By Nelson Renteria
SAN SALVADOR, July 31 (Reuters) - Lawmakers in El Salvador approved a tax reform bill on Thursday that introduces a minimum income tax targeting loopholes used by the rich, as well as a imposing levy on financial transactions.
The measures were approved with a slim majority of 44 votes of the 84 cast with the backing of lawmakers from the ruling leftist Farabundo Marti National Liberation Front (FMLN) with help from the moderate right wing GANA party.
A total of 38 lawmakers from the ultra-right wing Arena party and other smaller parties walked out in protest before the vote, claiming the measures had not been sufficiently discussed. Two lawmakers abstained.
El Salvador has been struggling to increase tax revenue amid a sluggish economy to contain rising debt and pay for more social welfare programs, such as free school supplies and health care.
The popularity of those programs helped the FMLN, founded by former guerrillas from the country's 1980-92 civil war, win a second term in office with the election of President Salvador Sanchez Ceren in March.
"The humble people know that this tax (bill) will not affect those with more limited means. It is going to affect those with greater means," Sanchez Ceren said.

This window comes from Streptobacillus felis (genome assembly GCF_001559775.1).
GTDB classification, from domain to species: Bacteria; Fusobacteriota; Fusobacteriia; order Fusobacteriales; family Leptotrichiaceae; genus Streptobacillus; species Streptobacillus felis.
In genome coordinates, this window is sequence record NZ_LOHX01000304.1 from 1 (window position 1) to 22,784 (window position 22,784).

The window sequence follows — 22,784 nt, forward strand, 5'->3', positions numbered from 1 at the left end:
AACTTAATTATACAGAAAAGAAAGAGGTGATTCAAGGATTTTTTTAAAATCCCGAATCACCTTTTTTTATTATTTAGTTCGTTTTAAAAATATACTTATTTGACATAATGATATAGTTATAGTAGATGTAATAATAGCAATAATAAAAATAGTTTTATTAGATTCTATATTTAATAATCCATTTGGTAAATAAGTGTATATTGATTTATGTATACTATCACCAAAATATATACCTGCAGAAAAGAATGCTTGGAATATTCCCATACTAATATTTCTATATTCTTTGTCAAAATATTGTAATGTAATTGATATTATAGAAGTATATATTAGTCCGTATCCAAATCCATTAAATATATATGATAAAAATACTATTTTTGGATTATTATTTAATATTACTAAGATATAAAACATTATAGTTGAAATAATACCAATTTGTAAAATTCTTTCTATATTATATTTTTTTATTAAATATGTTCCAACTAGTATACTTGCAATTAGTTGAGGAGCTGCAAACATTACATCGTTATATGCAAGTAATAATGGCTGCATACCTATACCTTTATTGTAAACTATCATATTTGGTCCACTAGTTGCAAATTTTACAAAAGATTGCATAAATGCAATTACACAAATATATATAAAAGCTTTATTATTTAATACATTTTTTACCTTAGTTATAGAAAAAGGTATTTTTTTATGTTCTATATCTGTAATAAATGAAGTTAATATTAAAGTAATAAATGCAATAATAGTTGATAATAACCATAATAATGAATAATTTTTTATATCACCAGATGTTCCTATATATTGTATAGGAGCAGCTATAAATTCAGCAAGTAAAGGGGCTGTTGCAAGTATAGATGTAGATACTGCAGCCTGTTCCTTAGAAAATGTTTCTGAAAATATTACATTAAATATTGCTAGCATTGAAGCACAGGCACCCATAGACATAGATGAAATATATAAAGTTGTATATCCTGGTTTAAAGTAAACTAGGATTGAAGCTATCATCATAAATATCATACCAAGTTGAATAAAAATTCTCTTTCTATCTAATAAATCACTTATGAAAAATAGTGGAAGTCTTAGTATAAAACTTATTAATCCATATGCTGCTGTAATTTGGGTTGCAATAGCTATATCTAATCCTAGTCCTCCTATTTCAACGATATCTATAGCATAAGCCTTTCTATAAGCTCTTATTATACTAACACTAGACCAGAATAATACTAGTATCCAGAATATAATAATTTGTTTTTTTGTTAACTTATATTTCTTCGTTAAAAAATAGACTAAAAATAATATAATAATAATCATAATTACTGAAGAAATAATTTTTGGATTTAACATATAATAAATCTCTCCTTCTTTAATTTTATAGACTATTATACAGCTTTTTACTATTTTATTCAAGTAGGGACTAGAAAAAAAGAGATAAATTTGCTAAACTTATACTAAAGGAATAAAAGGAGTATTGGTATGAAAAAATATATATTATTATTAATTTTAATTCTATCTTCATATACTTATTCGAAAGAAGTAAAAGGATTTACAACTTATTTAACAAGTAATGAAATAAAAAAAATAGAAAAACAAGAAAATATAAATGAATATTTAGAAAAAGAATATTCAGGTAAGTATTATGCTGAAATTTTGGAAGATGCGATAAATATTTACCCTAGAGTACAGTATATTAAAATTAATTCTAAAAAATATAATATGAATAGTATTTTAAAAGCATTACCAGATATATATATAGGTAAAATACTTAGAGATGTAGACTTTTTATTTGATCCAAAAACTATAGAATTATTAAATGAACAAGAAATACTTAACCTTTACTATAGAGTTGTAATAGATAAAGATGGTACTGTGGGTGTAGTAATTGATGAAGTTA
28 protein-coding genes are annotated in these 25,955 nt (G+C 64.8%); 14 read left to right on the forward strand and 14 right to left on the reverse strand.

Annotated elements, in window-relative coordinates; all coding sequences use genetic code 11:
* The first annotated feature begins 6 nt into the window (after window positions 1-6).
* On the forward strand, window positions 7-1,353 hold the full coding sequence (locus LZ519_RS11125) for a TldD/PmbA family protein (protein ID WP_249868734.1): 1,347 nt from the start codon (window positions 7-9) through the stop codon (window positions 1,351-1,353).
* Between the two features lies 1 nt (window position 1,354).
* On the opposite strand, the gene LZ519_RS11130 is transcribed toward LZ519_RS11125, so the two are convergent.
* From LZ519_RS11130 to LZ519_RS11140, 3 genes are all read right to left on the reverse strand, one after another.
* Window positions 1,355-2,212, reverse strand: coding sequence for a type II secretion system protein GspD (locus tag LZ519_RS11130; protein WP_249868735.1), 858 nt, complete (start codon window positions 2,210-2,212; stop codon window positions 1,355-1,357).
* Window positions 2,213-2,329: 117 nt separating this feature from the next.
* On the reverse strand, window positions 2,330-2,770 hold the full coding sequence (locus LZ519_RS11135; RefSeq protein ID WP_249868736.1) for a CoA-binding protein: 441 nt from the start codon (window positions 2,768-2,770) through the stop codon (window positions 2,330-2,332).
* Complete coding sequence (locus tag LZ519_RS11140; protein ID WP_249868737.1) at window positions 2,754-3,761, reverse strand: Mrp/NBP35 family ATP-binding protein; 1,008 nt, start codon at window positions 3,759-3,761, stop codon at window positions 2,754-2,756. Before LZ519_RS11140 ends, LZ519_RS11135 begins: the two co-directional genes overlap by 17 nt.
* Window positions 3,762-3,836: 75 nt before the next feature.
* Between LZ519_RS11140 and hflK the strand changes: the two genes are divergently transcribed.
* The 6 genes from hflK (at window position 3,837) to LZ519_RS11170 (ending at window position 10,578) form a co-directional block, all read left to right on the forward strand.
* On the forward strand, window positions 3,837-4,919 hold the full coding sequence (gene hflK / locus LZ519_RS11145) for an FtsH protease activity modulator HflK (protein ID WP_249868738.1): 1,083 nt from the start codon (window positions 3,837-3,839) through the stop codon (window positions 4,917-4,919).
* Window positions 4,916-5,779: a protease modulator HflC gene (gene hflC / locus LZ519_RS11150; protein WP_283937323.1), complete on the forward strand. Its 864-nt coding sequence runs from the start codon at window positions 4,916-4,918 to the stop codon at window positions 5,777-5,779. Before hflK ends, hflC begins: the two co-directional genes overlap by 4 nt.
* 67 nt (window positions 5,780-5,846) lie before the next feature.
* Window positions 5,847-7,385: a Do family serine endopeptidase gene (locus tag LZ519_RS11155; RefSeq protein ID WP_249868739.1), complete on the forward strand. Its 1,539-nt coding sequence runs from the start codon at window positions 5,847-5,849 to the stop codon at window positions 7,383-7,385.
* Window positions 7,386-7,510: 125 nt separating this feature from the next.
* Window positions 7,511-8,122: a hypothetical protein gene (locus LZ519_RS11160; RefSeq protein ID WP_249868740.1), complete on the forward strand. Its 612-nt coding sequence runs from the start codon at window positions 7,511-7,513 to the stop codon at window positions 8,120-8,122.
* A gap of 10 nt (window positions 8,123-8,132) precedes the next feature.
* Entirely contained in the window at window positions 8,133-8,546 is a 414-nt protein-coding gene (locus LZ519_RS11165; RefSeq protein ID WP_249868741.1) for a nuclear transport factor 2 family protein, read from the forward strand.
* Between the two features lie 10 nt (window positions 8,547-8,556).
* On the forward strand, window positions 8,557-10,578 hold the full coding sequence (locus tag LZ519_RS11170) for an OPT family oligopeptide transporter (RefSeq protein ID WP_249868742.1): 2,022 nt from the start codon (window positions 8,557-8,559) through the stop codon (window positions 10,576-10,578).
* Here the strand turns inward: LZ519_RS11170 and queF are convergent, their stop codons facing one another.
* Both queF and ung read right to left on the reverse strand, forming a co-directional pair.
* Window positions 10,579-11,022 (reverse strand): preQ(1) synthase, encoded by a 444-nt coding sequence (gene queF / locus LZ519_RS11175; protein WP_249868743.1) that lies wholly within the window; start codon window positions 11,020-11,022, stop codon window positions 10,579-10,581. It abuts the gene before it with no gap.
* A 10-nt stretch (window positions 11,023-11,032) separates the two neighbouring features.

The centerpiece of the bill introduces an alternative minimum income tax of 1 percent on a taxpayers' net assets.
Lawmakers complain that big companies and the rich evade taxes and are not paying their fair share under the current income tax structure that has a maximum rate of 30 percent. Taxpayers will have to calculate their tax burden under both rules and pay whichever is higher.
The bill also introduces a 0.25 percent tax on certain financial transactions greater than $1,000, with some exemptions such as ATM withdrawals and money transfers used by the roughly 2 million El Salvadorans living in the United States.
The bill also establishes a tax on luxury homes and targeted the nation's ultra-right wing newspapers. The bill eliminates exemptions newspaper owners had enjoyed since 1950.
Previous reforms helped boost the government's tax revenue to 15.4 percent of gross domestic product last year compared with 12.6 percent in 2012, Fitch Ratings said earlier this month. Fitch projects total debt could reach 62 percent of GDP this year.
The government did not provide an estimate of how much the new measures could increase collection.
(Writing by Michael O'Boyle. Editing by Andre Grenon)